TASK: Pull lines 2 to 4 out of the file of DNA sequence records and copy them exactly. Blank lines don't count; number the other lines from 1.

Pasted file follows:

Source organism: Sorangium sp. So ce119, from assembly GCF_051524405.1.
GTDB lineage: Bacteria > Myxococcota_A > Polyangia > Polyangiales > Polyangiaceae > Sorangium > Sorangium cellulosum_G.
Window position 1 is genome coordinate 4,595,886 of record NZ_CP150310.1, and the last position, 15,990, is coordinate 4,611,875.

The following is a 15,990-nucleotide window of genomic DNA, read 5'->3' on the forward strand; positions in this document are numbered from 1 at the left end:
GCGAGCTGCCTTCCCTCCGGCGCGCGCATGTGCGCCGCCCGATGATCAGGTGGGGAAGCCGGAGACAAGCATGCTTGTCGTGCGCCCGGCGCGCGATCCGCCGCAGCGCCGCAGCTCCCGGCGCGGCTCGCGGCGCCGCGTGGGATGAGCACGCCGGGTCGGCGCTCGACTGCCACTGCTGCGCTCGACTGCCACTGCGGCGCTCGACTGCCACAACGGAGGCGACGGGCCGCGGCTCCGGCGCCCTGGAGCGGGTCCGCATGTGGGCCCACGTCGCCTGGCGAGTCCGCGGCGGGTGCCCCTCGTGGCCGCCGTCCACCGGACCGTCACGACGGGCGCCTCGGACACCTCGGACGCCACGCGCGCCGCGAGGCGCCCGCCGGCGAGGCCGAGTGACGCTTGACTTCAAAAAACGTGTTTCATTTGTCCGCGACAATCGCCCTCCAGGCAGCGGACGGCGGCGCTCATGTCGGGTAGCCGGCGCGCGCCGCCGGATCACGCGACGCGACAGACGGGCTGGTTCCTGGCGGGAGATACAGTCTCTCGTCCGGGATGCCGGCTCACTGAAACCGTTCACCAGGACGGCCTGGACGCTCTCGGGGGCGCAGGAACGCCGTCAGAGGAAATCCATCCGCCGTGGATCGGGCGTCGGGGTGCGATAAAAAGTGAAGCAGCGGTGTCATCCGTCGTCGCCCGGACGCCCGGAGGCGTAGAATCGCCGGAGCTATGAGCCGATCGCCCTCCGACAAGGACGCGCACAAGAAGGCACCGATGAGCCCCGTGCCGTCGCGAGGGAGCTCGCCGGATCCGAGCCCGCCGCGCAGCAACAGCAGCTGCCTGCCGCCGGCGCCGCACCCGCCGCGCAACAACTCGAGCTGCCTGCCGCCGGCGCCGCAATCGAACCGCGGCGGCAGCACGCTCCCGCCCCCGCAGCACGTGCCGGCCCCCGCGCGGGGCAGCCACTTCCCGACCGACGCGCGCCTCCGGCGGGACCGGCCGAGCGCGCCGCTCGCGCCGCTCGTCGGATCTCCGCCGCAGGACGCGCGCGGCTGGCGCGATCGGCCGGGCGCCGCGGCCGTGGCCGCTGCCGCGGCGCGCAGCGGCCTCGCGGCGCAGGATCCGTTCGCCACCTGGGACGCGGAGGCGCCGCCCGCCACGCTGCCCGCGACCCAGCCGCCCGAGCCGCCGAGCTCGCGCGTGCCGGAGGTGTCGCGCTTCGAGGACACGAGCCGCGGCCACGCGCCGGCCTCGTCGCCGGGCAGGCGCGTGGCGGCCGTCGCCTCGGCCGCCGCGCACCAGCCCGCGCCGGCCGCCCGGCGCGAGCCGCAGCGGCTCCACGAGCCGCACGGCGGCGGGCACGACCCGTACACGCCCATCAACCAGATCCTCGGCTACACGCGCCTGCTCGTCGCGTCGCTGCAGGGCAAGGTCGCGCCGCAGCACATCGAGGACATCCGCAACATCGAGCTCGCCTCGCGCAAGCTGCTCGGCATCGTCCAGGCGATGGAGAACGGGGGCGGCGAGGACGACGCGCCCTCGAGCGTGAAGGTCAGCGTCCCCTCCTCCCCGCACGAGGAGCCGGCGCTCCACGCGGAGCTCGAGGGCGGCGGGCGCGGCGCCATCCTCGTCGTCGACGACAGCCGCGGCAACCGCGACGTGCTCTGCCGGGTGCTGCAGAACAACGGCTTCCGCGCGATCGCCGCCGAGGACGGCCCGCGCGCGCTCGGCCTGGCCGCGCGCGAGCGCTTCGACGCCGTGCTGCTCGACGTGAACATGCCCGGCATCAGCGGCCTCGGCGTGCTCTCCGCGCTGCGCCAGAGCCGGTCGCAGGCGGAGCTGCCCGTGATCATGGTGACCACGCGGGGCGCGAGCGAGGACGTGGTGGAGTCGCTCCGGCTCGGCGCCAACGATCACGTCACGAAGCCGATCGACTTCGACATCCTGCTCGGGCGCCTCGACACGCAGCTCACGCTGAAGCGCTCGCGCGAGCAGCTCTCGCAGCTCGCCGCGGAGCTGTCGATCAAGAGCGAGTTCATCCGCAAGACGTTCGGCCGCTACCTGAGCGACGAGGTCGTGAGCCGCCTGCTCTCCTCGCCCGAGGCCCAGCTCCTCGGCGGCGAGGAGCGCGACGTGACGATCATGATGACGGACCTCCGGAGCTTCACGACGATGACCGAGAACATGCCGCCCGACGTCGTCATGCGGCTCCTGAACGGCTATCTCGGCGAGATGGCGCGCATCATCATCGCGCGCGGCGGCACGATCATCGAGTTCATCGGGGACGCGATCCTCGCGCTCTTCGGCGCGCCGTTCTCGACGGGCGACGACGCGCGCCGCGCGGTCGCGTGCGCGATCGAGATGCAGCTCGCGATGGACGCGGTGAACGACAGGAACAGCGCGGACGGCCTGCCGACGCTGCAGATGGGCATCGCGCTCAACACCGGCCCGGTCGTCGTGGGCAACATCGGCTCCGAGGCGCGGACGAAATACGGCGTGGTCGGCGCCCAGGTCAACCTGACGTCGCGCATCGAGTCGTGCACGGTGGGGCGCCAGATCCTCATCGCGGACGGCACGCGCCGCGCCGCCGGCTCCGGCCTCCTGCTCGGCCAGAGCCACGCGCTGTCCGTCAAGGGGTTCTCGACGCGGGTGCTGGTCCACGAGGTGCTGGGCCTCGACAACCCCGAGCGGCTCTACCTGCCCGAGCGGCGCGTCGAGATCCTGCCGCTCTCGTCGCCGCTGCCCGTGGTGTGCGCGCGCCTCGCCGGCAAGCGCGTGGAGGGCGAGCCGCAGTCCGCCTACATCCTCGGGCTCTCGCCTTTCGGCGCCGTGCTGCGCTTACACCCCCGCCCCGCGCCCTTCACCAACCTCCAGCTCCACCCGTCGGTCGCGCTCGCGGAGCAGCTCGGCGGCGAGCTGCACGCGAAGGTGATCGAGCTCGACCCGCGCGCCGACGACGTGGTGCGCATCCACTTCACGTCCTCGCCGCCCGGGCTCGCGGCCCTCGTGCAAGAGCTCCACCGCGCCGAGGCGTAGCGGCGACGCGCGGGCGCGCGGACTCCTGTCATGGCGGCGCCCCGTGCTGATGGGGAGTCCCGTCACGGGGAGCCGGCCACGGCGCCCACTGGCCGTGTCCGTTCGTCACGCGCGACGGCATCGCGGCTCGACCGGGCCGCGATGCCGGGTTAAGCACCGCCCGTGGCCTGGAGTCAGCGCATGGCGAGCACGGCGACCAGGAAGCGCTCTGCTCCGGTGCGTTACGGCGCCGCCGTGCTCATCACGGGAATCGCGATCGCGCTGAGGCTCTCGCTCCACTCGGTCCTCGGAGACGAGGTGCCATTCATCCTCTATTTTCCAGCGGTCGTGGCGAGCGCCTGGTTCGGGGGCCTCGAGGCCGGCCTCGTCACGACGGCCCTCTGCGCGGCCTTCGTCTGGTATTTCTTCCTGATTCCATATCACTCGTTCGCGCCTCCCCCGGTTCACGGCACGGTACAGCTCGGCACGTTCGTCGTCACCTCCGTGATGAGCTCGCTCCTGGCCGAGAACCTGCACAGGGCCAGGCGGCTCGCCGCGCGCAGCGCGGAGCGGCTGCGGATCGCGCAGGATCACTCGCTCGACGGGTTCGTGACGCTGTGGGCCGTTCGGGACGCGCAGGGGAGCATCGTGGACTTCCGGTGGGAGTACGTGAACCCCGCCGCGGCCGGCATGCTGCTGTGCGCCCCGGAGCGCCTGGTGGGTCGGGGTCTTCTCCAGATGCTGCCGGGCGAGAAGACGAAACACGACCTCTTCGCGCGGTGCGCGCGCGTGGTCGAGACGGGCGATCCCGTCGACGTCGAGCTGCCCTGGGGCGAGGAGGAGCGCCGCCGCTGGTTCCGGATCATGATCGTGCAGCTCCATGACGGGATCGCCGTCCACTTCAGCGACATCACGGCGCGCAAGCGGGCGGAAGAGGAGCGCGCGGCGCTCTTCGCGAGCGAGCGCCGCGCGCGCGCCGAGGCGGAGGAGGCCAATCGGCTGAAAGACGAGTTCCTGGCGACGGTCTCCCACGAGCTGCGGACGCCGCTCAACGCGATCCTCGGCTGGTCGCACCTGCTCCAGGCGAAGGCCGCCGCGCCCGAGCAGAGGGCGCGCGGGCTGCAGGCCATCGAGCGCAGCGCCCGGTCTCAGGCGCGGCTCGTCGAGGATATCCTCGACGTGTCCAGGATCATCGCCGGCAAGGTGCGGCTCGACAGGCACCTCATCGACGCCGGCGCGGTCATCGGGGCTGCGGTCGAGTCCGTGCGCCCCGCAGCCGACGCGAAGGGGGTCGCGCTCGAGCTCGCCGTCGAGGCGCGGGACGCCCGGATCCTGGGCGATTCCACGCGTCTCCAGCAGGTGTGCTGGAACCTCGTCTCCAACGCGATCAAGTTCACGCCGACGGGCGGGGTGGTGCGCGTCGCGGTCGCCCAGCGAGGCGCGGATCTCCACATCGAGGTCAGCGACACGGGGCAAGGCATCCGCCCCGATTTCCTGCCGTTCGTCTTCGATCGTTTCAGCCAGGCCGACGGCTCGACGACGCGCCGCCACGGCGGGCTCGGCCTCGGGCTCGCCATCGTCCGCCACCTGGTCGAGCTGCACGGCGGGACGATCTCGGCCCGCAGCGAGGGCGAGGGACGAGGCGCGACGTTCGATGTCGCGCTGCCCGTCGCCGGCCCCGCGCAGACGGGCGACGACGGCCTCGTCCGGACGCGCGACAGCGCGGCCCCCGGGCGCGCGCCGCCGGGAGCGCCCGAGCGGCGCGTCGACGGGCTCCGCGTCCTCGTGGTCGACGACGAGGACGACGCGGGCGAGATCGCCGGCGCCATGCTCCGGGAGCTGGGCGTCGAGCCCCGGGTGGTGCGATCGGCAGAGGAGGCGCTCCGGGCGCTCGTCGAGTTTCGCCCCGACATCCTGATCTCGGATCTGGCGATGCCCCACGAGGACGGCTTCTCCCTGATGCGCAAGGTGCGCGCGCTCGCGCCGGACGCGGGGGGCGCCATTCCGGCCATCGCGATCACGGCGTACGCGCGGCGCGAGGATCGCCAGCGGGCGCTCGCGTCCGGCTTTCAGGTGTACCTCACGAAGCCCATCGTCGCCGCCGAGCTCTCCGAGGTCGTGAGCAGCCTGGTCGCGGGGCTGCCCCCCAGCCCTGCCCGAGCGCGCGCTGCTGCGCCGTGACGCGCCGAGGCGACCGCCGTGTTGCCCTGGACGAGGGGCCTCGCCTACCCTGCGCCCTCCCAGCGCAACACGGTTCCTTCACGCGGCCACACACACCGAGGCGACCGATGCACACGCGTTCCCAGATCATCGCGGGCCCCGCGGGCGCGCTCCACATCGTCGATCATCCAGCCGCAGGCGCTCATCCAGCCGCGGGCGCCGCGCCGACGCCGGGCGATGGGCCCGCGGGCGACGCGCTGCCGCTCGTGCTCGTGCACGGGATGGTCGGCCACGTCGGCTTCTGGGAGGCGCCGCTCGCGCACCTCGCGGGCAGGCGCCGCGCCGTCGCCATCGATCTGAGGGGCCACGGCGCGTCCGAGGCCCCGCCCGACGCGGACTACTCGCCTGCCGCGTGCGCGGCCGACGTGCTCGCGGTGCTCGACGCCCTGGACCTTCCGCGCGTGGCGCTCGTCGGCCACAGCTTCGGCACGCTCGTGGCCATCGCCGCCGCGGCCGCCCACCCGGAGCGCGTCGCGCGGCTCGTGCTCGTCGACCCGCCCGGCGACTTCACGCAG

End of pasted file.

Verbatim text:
GTDB lineage: Bacteria > Myxococcota_A > Polyangia > Polyangiales > Polyangiaceae > Sorangium > Sorangium cellulosum_G.
Window position 1 is genome coordinate 4,595,886 of record NZ_CP150310.1, and the last position, 15,990, is coordinate 4,611,875.

The following is a 15,990-nucleotide window of genomic DNA, read 5'->3' on the forward strand; positions in this document are numbered from 1 at the left end: